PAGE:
Moreover, although the Habitual Criminal Act specifically provides that a prior conviction shall not be alleged in the indictment, or proved at trial (Ill. Rev. Stat. 1981, ch. 38, par. 33B-2(a)), such requirements are not constitutionally mandated. (See Spencer v. Texas (1967), 385 U.S. 554, 565-66, 17 L.Ed.2d 606, 615, 87 S.Ct. 648, 654.) Clearly, if the legislature had intended section 24- 1(b) to operate in a similar manner it could have so provided. Instead, the legislature has reenacted and amended the unlawful-use-of-weapons statute numerous times since this court's decision in Pincham without proscribing evidence of the prior conviction until sentencing. (See, e.g., Ill. Rev. Stat. 1981, ch. 38, par. 24-1, amended by Pub. Act 82-119 sec. 1, eff. Jan. 1, 1982; Pub. Act 82-317 sec. 1, eff. Aug. 21, 1981; Pub. Act 82-343 sec. 1, eff. Jan. 1, 1982; Pub. Act 82-538 sec. 1, eff. Jan. 1, 1982; Ill. Rev. Stat., 1983 Supp., ch. 38, par. 24-1, amended by Pub. Act 82-783, art. III, sec. 19, eff. July 13, 1982, 1982 Ill. Laws 221, 274, Ill. Rev. Stat. 1983, ch. 38, par. 24-1, amended by Pub. Act 82- 783, art. III, sec. 19, eff. July 13, 1982, 1982 Ill. Laws 221, 274, and Ill. Rev. Stat., 1983 Supp., ch. 38, par. 24-1, amended by Pub. Act 83-1056 sec. 1, eff. July 1, 1984.) Since the legislature is presumed to know the construction given this statute by the court, its reenactment is presumed to be an adoption of this court's prior judicial construction. Williams v. Crickman (1980), 81 Ill.2d 105, 111.

Most recently, the legislature has deleted, from section 24-1(b), the language which stated that a violation of any subsection of the statute by a recent felon constituted a Class 3 felony. (Ill. Rev. Stat., 1983 Supp., ch. 38, par. 24-1, amended by Pub. Act 83-1056 sec. 1, eff. July 1, 1984.) At the same time, the legislature created a separate offense entitled "Unlawful Use of Weapons by Felons." (Ill. Rev. Stat., 1983 Supp., ch. 38, par. 24-1.1.) Under this new provision, the requirement that the offender be a felon is contained in subsection (a), along with all other elements of the offense. Subsection (b) merely provides that a violation of subsection (a) is a Class 3 felony. Although not applicable to the case at bar, we find that this subsequent legislation evidences the legislature's approval of this court's prior judicial construction.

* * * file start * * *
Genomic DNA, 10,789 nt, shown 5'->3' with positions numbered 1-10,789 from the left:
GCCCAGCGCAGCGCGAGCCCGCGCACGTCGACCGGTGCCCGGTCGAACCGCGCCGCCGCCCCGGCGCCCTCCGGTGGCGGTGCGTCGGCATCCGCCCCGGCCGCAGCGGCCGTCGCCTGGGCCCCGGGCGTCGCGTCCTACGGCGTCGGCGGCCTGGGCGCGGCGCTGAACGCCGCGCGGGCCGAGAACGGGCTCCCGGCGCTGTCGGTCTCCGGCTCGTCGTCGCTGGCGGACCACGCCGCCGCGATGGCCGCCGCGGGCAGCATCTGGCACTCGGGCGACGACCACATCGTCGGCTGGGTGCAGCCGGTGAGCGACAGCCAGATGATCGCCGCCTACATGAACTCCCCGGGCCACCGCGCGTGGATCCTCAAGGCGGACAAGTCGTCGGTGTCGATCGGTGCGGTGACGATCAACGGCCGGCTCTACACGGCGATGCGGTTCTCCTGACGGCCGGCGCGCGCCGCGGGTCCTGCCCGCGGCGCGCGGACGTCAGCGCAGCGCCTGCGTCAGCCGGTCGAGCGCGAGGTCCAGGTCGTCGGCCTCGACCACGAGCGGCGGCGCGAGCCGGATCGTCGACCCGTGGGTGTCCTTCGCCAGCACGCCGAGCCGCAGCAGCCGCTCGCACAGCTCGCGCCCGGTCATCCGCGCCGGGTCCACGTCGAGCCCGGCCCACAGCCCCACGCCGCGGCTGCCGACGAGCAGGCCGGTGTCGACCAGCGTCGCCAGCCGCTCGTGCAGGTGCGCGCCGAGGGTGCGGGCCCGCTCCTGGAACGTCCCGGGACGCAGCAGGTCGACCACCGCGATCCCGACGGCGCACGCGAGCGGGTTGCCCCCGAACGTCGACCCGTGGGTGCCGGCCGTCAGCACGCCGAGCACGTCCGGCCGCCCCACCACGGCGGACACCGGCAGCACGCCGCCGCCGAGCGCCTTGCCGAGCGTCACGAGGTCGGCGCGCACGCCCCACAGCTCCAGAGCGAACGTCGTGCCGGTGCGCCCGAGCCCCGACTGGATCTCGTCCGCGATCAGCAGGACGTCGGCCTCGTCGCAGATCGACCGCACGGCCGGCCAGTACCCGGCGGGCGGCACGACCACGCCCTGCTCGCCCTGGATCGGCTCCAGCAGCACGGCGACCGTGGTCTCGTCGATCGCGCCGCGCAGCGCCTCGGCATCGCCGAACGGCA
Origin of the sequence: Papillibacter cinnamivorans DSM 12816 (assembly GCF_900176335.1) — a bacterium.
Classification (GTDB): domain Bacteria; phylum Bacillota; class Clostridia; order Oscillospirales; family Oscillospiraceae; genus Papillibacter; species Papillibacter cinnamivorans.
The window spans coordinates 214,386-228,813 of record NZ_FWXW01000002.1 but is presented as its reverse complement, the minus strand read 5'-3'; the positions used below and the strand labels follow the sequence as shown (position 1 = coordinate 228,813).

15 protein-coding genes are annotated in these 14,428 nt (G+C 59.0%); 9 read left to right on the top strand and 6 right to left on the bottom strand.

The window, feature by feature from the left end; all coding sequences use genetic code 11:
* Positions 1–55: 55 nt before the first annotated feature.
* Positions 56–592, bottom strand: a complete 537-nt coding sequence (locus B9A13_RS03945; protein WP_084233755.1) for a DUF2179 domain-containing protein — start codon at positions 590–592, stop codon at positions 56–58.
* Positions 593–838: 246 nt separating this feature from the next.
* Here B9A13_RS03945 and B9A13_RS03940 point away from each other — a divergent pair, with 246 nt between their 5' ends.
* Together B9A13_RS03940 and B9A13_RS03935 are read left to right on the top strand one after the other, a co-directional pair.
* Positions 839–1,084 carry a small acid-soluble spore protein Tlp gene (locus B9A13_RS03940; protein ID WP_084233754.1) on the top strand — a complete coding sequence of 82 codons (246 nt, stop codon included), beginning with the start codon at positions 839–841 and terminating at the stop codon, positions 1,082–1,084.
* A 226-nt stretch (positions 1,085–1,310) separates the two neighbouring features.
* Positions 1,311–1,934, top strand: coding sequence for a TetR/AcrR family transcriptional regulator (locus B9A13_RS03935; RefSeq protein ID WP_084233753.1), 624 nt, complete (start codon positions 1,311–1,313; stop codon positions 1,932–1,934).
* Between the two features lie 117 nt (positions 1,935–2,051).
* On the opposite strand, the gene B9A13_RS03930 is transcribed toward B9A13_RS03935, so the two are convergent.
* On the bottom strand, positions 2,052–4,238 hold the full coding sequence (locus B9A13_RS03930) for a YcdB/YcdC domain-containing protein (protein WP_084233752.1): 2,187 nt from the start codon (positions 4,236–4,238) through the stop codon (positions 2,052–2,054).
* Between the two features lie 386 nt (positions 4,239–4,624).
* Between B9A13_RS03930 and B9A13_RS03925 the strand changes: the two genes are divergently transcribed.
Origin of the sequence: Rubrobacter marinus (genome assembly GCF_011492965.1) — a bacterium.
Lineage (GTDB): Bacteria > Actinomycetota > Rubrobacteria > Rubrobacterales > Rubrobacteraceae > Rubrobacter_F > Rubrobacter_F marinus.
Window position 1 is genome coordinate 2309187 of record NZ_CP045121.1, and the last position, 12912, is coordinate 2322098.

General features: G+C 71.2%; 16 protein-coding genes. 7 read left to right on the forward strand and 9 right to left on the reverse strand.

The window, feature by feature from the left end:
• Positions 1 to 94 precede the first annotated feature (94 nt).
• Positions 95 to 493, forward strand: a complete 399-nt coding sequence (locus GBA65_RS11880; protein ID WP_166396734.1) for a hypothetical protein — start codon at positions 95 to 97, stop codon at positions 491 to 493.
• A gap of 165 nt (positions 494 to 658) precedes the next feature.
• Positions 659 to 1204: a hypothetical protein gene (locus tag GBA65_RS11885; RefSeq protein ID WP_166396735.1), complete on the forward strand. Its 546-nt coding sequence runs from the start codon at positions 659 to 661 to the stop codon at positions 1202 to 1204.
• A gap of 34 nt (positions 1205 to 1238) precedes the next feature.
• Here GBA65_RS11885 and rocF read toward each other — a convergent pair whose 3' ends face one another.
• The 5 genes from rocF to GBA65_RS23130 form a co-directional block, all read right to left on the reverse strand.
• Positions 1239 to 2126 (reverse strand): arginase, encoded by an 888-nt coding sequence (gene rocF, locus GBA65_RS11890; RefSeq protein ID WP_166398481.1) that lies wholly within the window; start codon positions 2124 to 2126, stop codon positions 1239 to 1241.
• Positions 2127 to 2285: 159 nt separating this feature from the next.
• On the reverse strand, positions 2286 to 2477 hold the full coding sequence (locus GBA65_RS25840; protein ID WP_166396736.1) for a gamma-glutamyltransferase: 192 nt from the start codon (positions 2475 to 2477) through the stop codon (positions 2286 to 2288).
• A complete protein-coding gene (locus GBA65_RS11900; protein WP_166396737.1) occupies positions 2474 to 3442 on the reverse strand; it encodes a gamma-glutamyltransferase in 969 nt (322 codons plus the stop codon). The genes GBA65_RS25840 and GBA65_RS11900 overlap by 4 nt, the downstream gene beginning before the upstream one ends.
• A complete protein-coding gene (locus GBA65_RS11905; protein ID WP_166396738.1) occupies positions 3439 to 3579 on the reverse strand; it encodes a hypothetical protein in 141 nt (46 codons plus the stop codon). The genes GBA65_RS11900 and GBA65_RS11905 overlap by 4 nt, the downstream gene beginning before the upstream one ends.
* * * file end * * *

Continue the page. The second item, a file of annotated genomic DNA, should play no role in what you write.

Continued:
We therefore reaffirm the soundness of the Ostrand line of cases, which have held that the prior conviction is an element of the crime and must be proved before the trier of fact, prior to a finding of guilt or innocence, in order to obtain a felony conviction for unlawful use of weapons. People ex rel. Carey v. Pincham (1979), 76 Ill.2d 478; People v. Edwards (1976), 63 Ill.2d 134.